Sensitive Knowledge: Locke on Sensation and Skepticism

In Matthew Stuart (ed.), Blackwell Companion to Locke. Blackwell (forthcoming)
Abstract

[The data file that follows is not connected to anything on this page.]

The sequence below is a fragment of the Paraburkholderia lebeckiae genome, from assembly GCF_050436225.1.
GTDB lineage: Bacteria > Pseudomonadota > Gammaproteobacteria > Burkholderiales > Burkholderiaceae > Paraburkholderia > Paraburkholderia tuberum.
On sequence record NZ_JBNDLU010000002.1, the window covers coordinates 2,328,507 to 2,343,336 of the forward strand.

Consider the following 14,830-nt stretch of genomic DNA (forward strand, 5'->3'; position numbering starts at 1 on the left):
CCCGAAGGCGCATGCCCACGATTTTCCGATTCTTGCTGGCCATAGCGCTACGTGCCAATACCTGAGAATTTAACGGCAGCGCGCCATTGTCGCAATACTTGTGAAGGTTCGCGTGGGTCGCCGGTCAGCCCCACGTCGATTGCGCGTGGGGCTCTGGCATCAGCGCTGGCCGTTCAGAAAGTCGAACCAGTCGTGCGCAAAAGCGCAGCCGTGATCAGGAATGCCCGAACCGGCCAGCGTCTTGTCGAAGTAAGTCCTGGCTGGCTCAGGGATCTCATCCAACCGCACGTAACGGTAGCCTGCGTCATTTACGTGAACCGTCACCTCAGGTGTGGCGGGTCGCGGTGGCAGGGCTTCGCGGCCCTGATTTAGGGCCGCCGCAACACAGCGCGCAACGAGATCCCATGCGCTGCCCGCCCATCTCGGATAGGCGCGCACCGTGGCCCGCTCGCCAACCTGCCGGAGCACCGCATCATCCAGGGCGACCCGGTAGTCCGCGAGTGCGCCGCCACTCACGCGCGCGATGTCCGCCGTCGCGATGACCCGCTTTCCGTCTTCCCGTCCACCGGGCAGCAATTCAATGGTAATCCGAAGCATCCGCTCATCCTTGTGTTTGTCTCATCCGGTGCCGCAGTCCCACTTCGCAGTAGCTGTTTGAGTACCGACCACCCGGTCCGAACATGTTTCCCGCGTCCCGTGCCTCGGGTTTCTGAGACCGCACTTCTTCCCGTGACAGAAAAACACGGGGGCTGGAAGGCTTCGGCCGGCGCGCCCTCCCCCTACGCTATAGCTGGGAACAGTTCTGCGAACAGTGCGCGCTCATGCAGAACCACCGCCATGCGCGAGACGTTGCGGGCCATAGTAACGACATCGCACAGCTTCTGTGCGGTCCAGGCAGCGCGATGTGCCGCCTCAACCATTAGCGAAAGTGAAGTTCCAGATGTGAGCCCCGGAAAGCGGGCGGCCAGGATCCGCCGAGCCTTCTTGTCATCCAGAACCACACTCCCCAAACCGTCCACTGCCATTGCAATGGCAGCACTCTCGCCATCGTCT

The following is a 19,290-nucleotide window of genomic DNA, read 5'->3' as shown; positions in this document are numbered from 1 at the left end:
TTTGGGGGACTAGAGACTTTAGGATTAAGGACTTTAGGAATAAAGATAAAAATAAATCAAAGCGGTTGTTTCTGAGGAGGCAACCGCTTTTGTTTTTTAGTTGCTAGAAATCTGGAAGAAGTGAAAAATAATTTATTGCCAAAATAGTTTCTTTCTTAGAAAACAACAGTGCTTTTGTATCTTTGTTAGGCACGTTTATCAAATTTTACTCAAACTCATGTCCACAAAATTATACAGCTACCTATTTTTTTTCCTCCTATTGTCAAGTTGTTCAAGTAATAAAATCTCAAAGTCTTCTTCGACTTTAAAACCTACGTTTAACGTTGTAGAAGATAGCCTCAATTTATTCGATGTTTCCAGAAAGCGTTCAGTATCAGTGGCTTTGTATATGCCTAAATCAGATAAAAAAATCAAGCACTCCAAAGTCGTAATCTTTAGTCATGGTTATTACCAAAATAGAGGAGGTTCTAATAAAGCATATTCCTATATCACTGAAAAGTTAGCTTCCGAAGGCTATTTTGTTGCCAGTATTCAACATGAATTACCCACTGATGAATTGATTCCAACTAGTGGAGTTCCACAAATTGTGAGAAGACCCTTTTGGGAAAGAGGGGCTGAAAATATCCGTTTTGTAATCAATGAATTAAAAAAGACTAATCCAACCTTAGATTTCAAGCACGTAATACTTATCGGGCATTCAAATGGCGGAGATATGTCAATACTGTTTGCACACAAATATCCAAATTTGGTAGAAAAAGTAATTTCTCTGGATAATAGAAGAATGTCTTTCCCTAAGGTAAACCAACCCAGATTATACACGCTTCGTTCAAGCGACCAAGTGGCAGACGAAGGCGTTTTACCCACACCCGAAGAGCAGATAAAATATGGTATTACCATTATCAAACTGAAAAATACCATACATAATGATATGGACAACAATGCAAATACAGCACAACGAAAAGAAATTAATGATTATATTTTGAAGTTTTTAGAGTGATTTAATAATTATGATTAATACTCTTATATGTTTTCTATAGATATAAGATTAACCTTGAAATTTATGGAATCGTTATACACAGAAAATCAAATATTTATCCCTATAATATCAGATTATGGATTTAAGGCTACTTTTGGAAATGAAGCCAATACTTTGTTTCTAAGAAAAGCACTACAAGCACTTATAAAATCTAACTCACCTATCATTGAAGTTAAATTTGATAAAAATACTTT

In the Essay Concerning Human Understanding, Locke insists that all knowledge consists in perception of the agreement or disagreement of ideas. However, he also insists that knowledge extends to outer reality, claiming that perception yields ‘sensitive knowledge’ of the existence of outer objects. Some scholars have argued that Locke did not really mean to restrict knowledge to perceptions of relations within the realm of ideas; others have argued that sensitive knowledge is not strictly speaking a form of knowledge for Locke. This chapter argues that Locke’s conception of sensitive knowledge is in fact compatible with his official definition of knowledge, and discusses his treatment of the problem of skepticism, both in the Essay and in the correspondence with Stillingfleet.
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